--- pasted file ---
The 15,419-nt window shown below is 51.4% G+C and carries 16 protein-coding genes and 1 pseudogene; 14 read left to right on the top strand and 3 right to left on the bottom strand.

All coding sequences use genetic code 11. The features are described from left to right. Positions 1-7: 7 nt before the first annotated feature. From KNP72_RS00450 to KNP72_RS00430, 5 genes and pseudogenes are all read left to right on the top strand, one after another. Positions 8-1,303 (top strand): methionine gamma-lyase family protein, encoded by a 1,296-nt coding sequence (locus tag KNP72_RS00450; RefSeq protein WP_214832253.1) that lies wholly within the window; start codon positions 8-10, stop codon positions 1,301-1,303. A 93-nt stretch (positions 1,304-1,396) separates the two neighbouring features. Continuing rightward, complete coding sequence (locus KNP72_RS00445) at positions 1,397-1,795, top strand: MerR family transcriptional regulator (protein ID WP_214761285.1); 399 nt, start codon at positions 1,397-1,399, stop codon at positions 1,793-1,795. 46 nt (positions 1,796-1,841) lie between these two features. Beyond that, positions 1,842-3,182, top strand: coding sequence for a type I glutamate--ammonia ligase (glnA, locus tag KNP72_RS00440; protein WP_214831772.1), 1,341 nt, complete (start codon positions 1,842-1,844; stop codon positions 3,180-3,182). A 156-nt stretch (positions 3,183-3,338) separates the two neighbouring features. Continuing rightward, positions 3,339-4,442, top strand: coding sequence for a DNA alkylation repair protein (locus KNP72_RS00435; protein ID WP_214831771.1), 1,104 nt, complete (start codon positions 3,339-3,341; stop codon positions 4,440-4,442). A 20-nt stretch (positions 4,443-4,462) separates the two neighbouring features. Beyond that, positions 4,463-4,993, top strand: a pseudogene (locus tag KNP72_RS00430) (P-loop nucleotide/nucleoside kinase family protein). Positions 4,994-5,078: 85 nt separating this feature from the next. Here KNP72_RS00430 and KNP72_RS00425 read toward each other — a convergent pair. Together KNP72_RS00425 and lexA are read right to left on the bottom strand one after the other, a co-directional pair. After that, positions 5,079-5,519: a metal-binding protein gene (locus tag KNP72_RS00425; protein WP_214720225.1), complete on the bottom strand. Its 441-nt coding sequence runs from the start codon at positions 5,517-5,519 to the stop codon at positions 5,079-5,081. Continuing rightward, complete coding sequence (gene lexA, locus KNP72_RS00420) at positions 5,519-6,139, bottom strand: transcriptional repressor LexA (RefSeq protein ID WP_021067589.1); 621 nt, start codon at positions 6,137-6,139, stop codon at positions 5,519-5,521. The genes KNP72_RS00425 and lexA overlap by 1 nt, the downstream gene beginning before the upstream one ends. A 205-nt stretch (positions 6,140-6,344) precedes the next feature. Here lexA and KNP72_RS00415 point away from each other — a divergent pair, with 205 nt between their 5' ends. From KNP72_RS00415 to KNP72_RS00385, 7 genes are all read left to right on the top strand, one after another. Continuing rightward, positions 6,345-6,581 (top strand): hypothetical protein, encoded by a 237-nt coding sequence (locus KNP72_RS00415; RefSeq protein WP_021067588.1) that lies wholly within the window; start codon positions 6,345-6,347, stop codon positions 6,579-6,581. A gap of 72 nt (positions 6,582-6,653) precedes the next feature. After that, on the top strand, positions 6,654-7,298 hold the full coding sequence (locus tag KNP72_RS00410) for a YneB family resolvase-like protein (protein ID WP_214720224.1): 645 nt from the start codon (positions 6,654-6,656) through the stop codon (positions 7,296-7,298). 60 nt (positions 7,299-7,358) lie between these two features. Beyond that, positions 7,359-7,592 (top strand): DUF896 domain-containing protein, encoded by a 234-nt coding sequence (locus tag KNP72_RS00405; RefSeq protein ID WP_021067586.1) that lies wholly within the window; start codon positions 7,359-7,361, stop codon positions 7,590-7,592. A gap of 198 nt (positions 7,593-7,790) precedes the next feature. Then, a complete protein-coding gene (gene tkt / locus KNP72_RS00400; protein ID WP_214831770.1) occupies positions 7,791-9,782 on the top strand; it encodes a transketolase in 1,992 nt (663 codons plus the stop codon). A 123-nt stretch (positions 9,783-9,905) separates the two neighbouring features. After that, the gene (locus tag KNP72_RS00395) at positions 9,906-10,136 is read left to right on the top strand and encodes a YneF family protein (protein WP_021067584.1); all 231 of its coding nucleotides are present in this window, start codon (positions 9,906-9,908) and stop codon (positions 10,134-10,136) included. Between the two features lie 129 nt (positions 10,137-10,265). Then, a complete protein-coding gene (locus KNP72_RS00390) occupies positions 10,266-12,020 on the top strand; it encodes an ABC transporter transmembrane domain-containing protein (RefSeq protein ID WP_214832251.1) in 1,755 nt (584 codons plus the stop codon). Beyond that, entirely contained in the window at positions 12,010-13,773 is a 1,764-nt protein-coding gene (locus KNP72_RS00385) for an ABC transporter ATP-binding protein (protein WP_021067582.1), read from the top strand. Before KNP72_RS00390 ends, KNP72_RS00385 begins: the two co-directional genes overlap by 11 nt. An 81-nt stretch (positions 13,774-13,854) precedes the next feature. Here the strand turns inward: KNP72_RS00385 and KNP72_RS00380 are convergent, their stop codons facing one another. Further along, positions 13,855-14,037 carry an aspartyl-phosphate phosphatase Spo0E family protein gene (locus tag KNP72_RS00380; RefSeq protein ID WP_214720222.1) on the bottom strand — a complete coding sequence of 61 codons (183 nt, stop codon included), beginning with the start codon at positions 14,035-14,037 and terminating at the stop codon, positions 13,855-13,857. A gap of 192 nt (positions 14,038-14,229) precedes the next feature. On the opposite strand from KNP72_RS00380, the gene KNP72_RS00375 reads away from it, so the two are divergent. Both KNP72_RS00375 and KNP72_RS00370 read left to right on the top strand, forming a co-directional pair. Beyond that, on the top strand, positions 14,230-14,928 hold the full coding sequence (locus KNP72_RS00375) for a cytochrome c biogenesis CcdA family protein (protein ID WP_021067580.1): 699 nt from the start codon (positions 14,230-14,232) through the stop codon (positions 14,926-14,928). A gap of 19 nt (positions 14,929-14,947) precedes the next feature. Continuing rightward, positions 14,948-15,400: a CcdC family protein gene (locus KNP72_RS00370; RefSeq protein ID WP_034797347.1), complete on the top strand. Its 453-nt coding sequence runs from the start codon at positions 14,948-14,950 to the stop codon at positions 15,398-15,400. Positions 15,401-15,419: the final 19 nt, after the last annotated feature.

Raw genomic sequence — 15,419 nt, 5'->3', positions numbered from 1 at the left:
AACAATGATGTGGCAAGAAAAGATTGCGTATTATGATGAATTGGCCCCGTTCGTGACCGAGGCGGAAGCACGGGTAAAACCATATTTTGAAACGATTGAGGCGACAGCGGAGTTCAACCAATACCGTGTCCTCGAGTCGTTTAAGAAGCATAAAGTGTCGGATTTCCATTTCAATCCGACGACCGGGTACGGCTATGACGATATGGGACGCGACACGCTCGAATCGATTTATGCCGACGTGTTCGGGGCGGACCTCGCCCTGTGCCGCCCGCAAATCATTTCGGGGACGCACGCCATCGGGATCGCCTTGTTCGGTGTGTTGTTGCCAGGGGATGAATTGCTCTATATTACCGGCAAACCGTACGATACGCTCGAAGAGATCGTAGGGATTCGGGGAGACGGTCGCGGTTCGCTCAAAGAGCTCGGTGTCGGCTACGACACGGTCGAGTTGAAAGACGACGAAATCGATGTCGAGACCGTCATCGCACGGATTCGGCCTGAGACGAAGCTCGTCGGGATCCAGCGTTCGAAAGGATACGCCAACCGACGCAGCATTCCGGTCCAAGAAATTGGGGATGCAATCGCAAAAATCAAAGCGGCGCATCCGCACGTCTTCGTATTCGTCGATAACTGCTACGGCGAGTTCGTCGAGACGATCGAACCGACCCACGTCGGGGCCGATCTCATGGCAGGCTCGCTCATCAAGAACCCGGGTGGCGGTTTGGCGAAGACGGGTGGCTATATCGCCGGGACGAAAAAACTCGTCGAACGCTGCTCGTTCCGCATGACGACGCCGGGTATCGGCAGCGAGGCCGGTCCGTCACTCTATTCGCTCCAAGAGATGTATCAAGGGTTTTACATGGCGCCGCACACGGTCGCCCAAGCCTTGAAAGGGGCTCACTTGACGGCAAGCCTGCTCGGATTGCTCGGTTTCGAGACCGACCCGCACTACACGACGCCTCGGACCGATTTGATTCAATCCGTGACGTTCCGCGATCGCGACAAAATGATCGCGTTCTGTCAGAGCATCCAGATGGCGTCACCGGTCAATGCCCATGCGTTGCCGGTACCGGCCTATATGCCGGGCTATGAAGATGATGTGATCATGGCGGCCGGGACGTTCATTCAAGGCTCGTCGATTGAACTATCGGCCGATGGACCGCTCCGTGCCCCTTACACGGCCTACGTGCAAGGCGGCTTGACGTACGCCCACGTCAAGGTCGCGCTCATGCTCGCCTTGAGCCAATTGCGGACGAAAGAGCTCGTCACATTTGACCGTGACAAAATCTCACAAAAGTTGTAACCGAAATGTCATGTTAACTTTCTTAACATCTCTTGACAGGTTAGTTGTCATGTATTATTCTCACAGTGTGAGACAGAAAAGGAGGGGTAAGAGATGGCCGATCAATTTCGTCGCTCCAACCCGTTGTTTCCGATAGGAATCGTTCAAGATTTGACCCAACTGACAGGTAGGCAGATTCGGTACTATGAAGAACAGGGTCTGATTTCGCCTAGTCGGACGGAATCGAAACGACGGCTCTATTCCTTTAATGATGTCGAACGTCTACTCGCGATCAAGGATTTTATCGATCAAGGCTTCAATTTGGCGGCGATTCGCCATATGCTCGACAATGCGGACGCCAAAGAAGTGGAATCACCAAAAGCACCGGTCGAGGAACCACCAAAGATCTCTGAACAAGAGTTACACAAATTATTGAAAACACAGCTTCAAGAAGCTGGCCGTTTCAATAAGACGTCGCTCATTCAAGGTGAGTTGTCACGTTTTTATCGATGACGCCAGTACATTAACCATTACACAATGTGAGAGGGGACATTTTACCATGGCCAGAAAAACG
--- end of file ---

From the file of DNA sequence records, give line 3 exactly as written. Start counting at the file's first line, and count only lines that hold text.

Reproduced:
Raw genomic sequence — 15,419 nt, 5'->3', positions numbered from 1 at the left: